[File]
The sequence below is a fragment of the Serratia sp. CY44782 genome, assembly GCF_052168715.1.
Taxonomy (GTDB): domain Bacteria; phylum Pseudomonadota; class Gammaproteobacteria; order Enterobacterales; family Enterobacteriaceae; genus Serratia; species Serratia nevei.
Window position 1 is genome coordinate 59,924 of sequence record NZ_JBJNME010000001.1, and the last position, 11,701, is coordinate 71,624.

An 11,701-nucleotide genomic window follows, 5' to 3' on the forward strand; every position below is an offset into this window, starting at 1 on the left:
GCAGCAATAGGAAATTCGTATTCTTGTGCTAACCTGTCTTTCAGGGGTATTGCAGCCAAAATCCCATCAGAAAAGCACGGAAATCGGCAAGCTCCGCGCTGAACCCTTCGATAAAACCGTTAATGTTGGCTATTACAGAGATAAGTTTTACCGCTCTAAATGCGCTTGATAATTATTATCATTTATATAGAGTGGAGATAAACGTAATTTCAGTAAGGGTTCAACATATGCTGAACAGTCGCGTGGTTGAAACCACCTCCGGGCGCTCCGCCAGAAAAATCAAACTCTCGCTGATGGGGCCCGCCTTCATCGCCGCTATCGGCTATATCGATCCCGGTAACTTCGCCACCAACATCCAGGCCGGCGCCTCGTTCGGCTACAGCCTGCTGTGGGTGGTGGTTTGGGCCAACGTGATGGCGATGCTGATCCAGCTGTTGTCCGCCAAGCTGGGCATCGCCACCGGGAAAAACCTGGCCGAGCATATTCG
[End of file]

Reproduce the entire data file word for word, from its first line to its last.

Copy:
The sequence below is a fragment of the Serratia sp. CY44782 genome, assembly GCF_052168715.1.
Taxonomy (GTDB): domain Bacteria; phylum Pseudomonadota; class Gammaproteobacteria; order Enterobacterales; family Enterobacteriaceae; genus Serratia; species Serratia nevei.
Window position 1 is genome coordinate 59,924 of sequence record NZ_JBJNME010000001.1, and the last position, 11,701, is coordinate 71,624.

An 11,701-nucleotide genomic window follows, 5' to 3' on the forward strand; every position below is an offset into this window, starting at 1 on the left:
GCAGCAATAGGAAATTCGTATTCTTGTGCTAACCTGTCTTTCAGGGGTATTGCAGCCAAAATCCCATCAGAAAAGCACGGAAATCGGCAAGCTCCGCGCTGAACCCTTCGATAAAACCGTTAATGTTGGCTATTACAGAGATAAGTTTTACCGCTCTAAATGCGCTTGATAATTATTATCATTTATATAGAGTGGAGATAAACGTAATTTCAGTAAGGGTTCAACATATGCTGAACAGTCGCGTGGTTGAAACCACCTCCGGGCGCTCCGCCAGAAAAATCAAACTCTCGCTGATGGGGCCCGCCTTCATCGCCGCTATCGGCTATATCGATCCCGGTAACTTCGCCACCAACATCCAGGCCGGCGCCTCGTTCGGCTACAGCCTGCTGTGGGTGGTGGTTTGGGCCAACGTGATGGCGATGCTGATCCAGCTGTTGTCCGCCAAGCTGGGCATCGCCACCGGGAAAAACCTGGCCGAGCATATTCG